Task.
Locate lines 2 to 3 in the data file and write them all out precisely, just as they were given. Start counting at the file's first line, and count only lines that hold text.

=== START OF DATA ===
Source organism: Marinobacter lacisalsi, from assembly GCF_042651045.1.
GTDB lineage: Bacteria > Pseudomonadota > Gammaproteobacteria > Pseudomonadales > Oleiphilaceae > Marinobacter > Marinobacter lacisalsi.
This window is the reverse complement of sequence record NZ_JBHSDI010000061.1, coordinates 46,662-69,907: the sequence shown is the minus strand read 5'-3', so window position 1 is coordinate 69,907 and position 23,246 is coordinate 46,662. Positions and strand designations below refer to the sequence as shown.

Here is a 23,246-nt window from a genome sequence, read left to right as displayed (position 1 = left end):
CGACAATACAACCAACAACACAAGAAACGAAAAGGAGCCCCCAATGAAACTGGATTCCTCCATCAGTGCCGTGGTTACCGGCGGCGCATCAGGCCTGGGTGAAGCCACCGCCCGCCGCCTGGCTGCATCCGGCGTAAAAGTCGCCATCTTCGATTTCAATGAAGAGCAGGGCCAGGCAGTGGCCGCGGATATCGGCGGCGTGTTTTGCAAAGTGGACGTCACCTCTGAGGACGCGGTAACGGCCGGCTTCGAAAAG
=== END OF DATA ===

GTDB lineage: Bacteria > Pseudomonadota > Gammaproteobacteria > Pseudomonadales > Oleiphilaceae > Marinobacter > Marinobacter lacisalsi.
This window is the reverse complement of sequence record NZ_JBHSDI010000061.1, coordinates 46,662-69,907: the sequence shown is the minus strand read 5'-3', so window position 1 is coordinate 69,907 and position 23,246 is coordinate 46,662. Positions and strand designations below refer to the sequence as shown.